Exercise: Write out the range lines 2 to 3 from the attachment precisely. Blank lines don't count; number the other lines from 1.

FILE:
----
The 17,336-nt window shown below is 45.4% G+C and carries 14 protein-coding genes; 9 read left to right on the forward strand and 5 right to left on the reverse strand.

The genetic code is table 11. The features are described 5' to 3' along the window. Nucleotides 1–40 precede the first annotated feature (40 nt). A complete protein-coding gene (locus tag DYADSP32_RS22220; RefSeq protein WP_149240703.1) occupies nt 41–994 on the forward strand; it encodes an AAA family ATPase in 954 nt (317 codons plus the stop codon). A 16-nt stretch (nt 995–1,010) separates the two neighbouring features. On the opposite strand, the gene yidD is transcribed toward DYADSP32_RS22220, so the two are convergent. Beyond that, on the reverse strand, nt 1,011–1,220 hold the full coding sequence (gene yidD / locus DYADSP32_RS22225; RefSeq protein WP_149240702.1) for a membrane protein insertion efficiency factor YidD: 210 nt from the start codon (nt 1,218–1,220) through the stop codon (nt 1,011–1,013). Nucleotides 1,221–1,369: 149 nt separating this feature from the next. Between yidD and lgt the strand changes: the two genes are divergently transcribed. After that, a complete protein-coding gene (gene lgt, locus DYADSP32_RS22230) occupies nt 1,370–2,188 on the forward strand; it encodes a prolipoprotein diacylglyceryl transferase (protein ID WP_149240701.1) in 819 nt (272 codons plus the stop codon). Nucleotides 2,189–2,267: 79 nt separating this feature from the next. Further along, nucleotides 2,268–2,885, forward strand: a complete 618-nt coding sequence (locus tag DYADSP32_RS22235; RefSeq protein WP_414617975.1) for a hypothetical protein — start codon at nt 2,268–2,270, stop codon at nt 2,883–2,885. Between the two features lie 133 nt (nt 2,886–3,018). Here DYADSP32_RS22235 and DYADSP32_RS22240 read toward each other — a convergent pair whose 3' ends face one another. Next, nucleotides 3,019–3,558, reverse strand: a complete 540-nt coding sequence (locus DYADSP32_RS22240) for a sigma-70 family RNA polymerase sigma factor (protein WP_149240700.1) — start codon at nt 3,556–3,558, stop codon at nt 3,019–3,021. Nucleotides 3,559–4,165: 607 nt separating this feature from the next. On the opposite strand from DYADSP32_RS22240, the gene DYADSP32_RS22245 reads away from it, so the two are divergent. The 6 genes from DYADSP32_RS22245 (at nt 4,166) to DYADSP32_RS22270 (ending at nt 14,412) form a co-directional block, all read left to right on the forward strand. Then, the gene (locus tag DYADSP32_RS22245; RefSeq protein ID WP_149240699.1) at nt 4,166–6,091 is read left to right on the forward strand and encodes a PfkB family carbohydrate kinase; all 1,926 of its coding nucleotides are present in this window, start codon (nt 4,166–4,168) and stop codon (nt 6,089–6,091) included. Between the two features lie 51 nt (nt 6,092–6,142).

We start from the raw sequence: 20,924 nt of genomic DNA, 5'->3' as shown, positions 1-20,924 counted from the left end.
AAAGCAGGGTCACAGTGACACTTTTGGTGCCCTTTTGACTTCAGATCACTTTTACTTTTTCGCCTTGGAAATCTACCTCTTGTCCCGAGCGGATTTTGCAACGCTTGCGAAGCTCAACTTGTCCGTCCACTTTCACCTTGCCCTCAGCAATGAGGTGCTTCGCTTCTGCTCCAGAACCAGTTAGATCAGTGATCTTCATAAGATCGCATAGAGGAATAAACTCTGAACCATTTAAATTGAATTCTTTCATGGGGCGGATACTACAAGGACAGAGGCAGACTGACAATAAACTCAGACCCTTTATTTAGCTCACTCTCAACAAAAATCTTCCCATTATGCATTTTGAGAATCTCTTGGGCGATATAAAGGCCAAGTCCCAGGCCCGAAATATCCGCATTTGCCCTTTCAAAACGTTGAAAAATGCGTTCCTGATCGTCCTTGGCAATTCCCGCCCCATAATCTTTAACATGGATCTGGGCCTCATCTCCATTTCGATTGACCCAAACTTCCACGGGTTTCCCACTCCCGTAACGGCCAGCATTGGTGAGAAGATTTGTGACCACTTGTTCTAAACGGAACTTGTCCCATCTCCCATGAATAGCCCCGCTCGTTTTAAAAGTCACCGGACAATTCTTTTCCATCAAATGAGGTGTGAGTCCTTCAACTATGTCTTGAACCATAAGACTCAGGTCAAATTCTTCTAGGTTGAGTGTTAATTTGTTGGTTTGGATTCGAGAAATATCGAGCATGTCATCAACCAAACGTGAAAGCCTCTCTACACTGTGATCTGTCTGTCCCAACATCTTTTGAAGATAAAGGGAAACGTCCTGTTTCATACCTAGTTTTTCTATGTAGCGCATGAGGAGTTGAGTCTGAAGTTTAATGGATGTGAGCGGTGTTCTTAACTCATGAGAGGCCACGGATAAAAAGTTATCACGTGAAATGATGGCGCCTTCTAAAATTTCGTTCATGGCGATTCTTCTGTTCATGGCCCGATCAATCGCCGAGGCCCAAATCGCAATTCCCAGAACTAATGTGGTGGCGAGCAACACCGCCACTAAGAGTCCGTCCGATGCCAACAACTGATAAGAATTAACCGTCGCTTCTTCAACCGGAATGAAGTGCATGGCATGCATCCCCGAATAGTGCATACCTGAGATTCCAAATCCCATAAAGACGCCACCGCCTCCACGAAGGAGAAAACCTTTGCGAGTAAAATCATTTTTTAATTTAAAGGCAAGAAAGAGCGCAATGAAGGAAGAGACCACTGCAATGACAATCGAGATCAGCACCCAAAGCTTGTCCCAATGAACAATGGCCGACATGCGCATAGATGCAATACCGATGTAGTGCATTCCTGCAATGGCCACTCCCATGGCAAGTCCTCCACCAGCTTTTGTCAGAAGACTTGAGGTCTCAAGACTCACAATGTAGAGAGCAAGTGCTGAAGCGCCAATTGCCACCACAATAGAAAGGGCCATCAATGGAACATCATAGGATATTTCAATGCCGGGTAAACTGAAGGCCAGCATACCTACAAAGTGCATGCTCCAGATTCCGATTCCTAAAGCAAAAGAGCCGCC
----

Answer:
The genetic code is table 11. The features are described 5' to 3' along the window. Nucleotides 1–40 precede the first annotated feature (40 nt). A complete protein-coding gene (locus tag DYADSP32_RS22220; RefSeq protein WP_149240703.1) occupies nt 41–994 on the forward strand; it encodes an AAA family ATPase in 954 nt (317 codons plus the stop codon). A 16-nt stretch (nt 995–1,010) separates the two neighbouring features. On the opposite strand, the gene yidD is transcribed toward DYADSP32_RS22220, so the two are convergent. Beyond that, on the reverse strand, nt 1,011–1,220 hold the full coding sequence (gene yidD / locus DYADSP32_RS22225; RefSeq protein WP_149240702.1) for a membrane protein insertion efficiency factor YidD: 210 nt from the start codon (nt 1,218–1,220) through the stop codon (nt 1,011–1,013). Nucleotides 1,221–1,369: 149 nt separating this feature from the next. Between yidD and lgt the strand changes: the two genes are divergently transcribed. After that, a complete protein-coding gene (gene lgt, locus DYADSP32_RS22230) occupies nt 1,370–2,188 on the forward strand; it encodes a prolipoprotein diacylglyceryl transferase (protein ID WP_149240701.1) in 819 nt (272 codons plus the stop codon). Nucleotides 2,189–2,267: 79 nt separating this feature from the next. Further along, nucleotides 2,268–2,885, forward strand: a complete 618-nt coding sequence (locus tag DYADSP32_RS22235; RefSeq protein WP_414617975.1) for a hypothetical protein — start codon at nt 2,268–2,270, stop codon at nt 2,883–2,885. Between the two features lie 133 nt (nt 2,886–3,018). Here DYADSP32_RS22235 and DYADSP32_RS22240 read toward each other — a convergent pair whose 3' ends face one another. Next, nucleotides 3,019–3,558, reverse strand: a complete 540-nt coding sequence (locus DYADSP32_RS22240) for a sigma-70 family RNA polymerase sigma factor (protein WP_149240700.1) — start codon at nt 3,556–3,558, stop codon at nt 3,019–3,021. Nucleotides 3,559–4,165: 607 nt separating this feature from the next. On the opposite strand from DYADSP32_RS22240, the gene DYADSP32_RS22245 reads away from it, so the two are divergent. The 6 genes from DYADSP32_RS22245 (at nt 4,166) to DYADSP32_RS22270 (ending at nt 14,412) form a co-directional block, all read left to right on the forward strand. Then, the gene (locus tag DYADSP32_RS22245; RefSeq protein ID WP_149240699.1) at nt 4,166–6,091 is read left to right on the forward strand and encodes a PfkB family carbohydrate kinase; all 1,926 of its coding nucleotides are present in this window, start codon (nt 4,166–4,168) and stop codon (nt 6,089–6,091) included. Between the two features lie 51 nt (nt 6,092–6,142).

We start from the raw sequence: 20,924 nt of genomic DNA, 5'->3' as shown, positions 1-20,924 counted from the left end.